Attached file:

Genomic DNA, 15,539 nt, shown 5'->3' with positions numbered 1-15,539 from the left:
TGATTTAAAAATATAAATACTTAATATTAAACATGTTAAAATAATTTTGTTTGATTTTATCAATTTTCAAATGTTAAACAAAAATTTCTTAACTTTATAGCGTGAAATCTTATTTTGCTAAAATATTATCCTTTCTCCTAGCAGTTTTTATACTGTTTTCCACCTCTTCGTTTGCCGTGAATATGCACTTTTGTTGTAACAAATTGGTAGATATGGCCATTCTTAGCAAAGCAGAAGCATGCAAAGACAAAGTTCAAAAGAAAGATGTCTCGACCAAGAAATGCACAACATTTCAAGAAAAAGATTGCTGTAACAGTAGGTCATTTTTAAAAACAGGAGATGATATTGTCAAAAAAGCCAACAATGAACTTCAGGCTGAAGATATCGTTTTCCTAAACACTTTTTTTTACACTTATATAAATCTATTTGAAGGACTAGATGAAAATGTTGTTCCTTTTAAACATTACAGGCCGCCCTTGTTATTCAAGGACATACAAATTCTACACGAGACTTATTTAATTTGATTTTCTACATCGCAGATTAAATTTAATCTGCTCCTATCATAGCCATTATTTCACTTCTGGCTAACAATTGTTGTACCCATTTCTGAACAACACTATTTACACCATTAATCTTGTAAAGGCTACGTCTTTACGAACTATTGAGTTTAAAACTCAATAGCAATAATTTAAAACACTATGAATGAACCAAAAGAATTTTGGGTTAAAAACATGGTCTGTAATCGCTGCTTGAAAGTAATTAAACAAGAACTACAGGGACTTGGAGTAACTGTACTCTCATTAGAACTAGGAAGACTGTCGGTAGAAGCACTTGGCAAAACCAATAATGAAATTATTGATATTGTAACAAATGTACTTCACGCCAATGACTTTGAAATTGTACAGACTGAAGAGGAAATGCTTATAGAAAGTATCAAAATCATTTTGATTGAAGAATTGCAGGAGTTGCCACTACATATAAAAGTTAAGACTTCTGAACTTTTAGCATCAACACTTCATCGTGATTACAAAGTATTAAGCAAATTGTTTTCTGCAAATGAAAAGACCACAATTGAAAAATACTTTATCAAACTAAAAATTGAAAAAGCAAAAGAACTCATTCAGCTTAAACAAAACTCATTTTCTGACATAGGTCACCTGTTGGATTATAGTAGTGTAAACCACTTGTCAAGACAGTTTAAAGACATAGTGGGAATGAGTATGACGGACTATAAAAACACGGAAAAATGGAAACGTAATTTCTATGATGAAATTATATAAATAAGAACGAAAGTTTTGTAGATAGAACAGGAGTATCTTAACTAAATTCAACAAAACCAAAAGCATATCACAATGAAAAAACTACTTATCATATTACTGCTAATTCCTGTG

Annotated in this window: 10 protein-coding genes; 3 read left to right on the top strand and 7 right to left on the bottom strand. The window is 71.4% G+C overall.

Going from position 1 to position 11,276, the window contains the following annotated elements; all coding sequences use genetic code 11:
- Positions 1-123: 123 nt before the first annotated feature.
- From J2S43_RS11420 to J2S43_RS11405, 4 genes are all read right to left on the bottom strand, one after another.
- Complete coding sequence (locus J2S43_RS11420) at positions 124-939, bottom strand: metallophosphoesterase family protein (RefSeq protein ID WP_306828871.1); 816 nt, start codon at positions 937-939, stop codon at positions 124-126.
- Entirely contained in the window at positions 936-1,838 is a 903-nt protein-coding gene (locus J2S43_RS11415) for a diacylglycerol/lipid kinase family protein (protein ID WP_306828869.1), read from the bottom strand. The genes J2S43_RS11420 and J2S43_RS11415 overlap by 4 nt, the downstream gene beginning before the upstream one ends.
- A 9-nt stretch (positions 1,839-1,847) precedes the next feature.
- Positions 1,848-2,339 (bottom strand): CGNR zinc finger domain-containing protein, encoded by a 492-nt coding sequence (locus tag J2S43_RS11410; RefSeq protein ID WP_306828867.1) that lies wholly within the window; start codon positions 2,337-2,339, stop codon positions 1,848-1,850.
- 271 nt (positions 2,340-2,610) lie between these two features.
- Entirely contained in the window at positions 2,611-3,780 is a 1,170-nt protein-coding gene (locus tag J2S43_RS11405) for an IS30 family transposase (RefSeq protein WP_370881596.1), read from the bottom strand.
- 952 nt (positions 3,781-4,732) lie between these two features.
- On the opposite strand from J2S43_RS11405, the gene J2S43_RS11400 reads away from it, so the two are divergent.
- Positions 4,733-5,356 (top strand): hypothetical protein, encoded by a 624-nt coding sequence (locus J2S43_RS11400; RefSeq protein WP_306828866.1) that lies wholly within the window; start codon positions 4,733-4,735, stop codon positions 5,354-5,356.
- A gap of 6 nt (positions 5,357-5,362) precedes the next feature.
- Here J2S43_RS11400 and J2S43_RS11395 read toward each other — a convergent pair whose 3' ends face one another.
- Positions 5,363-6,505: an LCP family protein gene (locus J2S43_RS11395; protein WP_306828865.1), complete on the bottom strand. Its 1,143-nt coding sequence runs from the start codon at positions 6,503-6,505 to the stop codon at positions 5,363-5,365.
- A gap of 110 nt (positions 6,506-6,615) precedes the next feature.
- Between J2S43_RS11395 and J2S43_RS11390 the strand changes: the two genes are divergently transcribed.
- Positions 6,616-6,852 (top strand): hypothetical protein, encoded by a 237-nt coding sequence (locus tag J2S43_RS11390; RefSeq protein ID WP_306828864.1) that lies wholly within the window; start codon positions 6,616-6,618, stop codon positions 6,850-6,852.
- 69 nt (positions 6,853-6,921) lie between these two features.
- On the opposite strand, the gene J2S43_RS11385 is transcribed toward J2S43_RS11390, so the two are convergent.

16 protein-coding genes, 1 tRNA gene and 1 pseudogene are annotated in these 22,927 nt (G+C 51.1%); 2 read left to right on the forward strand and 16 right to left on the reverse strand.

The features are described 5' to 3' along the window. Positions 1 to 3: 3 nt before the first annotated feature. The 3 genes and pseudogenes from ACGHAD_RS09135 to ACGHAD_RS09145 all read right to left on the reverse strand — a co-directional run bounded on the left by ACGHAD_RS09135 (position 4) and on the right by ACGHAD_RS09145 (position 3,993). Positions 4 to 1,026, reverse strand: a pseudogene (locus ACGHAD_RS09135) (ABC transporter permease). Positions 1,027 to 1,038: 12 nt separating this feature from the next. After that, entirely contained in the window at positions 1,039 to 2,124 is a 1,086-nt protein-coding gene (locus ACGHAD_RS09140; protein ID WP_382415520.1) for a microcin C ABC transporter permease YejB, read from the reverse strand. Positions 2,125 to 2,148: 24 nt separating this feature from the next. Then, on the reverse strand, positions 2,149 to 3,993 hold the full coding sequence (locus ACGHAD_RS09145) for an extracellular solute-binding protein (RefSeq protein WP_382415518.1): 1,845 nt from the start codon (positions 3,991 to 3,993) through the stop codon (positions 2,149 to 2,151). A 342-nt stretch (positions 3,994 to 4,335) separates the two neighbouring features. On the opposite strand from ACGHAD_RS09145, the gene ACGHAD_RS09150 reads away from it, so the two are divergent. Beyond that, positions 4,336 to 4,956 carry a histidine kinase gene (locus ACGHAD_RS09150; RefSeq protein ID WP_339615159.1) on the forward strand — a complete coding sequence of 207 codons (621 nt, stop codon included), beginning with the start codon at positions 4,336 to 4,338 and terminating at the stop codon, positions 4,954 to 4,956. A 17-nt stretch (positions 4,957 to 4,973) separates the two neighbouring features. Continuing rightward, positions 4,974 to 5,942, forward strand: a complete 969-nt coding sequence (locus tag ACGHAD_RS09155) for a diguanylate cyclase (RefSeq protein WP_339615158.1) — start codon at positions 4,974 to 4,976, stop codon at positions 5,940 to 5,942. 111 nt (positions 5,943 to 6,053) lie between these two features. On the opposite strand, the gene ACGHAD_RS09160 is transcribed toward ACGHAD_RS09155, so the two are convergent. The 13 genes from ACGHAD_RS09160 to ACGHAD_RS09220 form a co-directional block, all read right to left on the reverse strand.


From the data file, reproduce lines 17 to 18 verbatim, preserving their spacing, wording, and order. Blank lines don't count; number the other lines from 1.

- Here J2S43_RS11400 and J2S43_RS11395 read toward each other — a convergent pair whose 3' ends face one another.
- Positions 5,363-6,505: an LCP family protein gene (locus J2S43_RS11395; protein WP_306828865.1), complete on the bottom strand. Its 1,143-nt coding sequence runs from the start codon at positions 6,503-6,505 to the stop codon at positions 5,363-5,365.